Generally when you’re trying to decide who the main character is in any given story — if it’s not immediately obvious that is — you would ask a bunch of questions: “Who changes the most?” “Whose want drives the story?” “Who has the hardest journey?” “Who is the enemy trying to kill?”
But those are questions you can only ask when you’ve reached the end. If you ask, “Who is the main character of Star Wars,” it would probably come down to Luke Skywalker or Han Solo. But Han doesn’t change, his journey is the least arduous, and what he wants is mainly to not get caught. Luke wants to be a fighter pilot; he has to face things he doesn’t even yet know (that Darth Vader is his father, e.g.); and he has the harder journey in that he must be trained by Yoda.
In Succession, I don’t think I’ve ever met a group of characters who I find more repulsive than this family. But I was thinking about the fact that everyone wants something (money); no one changes at all; and none of the characters have any kind of journey to make. They might go through some sadness in their lives, but as Shiv said to Ken when he thanked her for coming to his birthday party, “It was just a few blocks.” That, of course, is part of the problem. His thanks was probably insincere or could be insincere. Everyone lies. The Roman character has a fondness for saying things out loud, but he’s still a liar and a manipulator. So then I think about the enemy, or the fact that they are all enemies of each other, and zero in on the main enemy: the father. The one that the title is all about. He is the main enemy, and his main enemy, in turn, is his son Kendall.
Kendall is mentally ill (no other characters seems to understand this, though they call him crazy), and watching his birthday party episode, at one point, I wanted to scream because he was literally not saying anything at all. Just babbling noises. “We good? Are we good? What? It’s a thing? Yes? No? Yes?” He is surrounded by sycophants who despise him and do not give him truthful advice but merely acquiesce to his every idea, including singing “Honesty,” by Billy Joel while chained to a cross that’s suspended in the middle of the room. (Fortunately, he sees the error of doing that, and doesn’t, but this realization leads to him finally understanding how pathetic his 40th birthday party is, and perhaps that he doesn’t have a single actual friend.)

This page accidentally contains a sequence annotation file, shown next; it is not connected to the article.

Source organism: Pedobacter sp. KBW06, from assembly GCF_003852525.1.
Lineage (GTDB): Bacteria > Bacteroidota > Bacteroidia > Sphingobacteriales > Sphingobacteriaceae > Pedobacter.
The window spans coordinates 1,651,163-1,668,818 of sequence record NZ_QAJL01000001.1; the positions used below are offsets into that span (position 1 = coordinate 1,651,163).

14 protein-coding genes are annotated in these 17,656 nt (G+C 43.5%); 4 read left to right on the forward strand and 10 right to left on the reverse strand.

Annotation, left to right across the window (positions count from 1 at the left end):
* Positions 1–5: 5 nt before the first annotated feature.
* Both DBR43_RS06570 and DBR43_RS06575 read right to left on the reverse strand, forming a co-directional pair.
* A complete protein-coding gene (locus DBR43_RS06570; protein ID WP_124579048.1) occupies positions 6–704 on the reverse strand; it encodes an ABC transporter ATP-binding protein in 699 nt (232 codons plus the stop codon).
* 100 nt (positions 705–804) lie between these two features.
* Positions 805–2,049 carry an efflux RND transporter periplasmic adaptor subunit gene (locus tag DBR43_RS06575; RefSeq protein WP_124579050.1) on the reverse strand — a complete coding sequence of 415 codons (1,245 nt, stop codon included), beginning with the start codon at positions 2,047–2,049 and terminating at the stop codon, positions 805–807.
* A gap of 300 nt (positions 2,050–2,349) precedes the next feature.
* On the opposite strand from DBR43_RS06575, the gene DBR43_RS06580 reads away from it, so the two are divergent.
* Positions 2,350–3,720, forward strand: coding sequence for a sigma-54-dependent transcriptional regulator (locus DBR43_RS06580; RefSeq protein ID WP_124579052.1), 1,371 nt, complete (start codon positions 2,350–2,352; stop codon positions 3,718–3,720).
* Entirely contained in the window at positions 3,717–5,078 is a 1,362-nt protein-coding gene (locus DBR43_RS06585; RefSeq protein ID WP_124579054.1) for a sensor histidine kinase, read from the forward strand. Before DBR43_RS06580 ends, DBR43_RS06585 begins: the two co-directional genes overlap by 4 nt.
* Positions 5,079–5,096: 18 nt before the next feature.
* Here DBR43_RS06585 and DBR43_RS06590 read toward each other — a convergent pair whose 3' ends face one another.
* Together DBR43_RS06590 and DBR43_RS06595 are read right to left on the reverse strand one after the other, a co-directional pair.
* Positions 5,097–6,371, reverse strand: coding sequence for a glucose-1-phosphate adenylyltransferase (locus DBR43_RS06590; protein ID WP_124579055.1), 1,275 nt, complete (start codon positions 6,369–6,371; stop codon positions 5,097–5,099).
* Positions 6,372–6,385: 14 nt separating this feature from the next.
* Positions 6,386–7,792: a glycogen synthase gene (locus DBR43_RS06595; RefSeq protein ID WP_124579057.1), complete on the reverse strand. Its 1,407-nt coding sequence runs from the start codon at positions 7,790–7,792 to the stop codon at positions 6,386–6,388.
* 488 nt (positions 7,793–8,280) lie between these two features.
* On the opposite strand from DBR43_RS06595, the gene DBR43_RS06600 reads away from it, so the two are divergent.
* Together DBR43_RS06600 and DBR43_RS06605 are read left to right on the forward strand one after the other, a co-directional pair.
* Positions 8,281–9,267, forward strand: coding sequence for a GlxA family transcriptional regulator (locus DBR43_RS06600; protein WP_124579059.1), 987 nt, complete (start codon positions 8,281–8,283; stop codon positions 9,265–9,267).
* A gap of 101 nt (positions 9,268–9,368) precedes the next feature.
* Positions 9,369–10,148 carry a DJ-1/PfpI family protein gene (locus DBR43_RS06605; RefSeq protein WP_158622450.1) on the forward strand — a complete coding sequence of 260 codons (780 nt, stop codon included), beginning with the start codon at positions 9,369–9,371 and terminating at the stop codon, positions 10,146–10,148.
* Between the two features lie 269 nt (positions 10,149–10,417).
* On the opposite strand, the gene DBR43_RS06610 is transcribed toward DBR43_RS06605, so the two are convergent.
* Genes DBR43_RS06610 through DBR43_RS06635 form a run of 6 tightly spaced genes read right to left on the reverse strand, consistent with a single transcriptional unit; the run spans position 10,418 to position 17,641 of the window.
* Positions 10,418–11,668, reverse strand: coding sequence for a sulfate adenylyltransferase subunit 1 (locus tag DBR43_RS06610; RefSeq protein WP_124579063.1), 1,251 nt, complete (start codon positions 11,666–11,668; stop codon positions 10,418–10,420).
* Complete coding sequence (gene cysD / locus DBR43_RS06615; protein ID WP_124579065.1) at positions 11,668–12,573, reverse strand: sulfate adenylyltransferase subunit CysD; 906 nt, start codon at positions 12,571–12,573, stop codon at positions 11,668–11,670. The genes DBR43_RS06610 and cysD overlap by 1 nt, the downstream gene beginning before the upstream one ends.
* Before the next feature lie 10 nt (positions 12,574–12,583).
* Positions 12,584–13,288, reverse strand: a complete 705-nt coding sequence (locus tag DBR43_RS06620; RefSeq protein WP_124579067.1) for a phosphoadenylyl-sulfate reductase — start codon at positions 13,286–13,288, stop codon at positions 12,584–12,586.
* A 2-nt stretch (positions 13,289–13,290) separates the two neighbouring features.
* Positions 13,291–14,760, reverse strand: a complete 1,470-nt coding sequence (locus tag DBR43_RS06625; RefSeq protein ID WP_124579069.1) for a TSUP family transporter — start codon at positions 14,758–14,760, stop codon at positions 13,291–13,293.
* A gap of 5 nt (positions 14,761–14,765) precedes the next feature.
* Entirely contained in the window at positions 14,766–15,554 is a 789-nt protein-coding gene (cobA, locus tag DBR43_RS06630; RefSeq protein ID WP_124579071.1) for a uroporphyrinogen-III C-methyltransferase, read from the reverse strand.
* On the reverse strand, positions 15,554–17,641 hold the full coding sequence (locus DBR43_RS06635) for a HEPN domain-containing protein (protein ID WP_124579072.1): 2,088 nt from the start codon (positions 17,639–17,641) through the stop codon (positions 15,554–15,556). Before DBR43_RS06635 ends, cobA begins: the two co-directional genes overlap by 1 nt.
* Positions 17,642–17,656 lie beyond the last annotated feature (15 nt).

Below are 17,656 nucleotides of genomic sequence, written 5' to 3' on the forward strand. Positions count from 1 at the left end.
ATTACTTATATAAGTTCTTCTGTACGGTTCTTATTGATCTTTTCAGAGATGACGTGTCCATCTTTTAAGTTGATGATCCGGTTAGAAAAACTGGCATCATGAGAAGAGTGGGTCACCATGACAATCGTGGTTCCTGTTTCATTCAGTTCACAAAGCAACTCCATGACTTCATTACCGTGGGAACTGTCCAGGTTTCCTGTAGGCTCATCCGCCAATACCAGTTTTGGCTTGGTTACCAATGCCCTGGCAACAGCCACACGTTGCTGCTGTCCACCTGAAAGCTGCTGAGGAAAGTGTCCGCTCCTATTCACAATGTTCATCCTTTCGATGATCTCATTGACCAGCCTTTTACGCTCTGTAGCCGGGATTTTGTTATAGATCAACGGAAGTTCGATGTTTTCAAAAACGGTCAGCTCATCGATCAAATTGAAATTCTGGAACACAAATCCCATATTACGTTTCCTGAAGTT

And then I was thinking about how the show can be resolved. It can’t, without Kendall either being committed, or inheriting the company, or killing his father (figuratively or literally). He has already tried once and this third season picked up from that moment when he decided to kill his father rather than let his father send him to jail. But he seems to be losing the fight and also his mind.
Everything else is unnecessary. The older brother is an ass of extraordinary uselessness — a gelding. The sister and younger brother have journeys but both have already shown the same sycophantic and masochistic tendencies toward their father that their own underlings have towards them.
It’s a good example of how plot — and perhaps too much of it — can get in the way of understanding the essential question of the novel (or in this case, a tv series). Every week we get another investor or deal that has to be done to save the company. This time it was something to do with a failing app service company, or something. I don’t know. It didn’t matter.
And one thing I really dislike about the show is that it does not take on the fact that Rupert Murdoch has done everything he can to sow division and hatred in this country through The NY Post, Fox “News” channel, The Wall Street Journal, etc. The show is based on Murdoch and his family and their media company is an alt right bastion of lies and misinformation. But they don’t address this — although I think Kendall might have obliquely at some point — can’t remember. Anyway, I’ll be glad when it ends. Someone I know said that the characters were blind but didn’t know it. I think that’s true and I don’t care about any of them.